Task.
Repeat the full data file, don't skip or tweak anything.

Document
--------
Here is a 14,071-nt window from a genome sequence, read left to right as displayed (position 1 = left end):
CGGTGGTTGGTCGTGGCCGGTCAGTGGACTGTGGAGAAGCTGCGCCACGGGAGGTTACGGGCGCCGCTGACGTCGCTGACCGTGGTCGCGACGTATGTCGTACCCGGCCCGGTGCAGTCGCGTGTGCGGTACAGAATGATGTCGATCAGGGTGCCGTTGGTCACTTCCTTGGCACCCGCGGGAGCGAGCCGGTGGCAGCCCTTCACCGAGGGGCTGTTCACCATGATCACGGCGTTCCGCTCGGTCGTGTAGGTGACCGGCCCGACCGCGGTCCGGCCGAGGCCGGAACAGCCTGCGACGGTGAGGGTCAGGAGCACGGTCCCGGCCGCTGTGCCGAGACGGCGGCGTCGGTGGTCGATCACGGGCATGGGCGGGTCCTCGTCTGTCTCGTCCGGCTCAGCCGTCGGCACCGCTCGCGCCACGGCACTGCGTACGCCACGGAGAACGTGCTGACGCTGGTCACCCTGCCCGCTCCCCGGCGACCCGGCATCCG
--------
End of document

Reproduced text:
Here is a 14,071-nt window from a genome sequence, read left to right as displayed (position 1 = left end):
CGGTGGTTGGTCGTGGCCGGTCAGTGGACTGTGGAGAAGCTGCGCCACGGGAGGTTACGGGCGCCGCTGACGTCGCTGACCGTGGTCGCGACGTATGTCGTACCCGGCCCGGTGCAGTCGCGTGTGCGGTACAGAATGATGTCGATCAGGGTGCCGTTGGTCACTTCCTTGGCACCCGCGGGAGCGAGCCGGTGGCAGCCCTTCACCGAGGGGCTGTTCACCATGATCACGGCGTTCCGCTCGGTCGTGTAGGTGACCGGCCCGACCGCGGTCCGGCCGAGGCCGGAACAGCCTGCGACGGTGAGGGTCAGGAGCACGGTCCCGGCCGCTGTGCCGAGACGGCGGCGTCGGTGGTCGATCACGGGCATGGGCGGGTCCTCGTCTGTCTCGTCCGGCTCAGCCGTCGGCACCGCTCGCGCCACGGCACTGCGTACGCCACGGAGAACGTGCTGACGCTGGTCACCCTGCCCGCTCCCCGGCGACCCGGCATCCG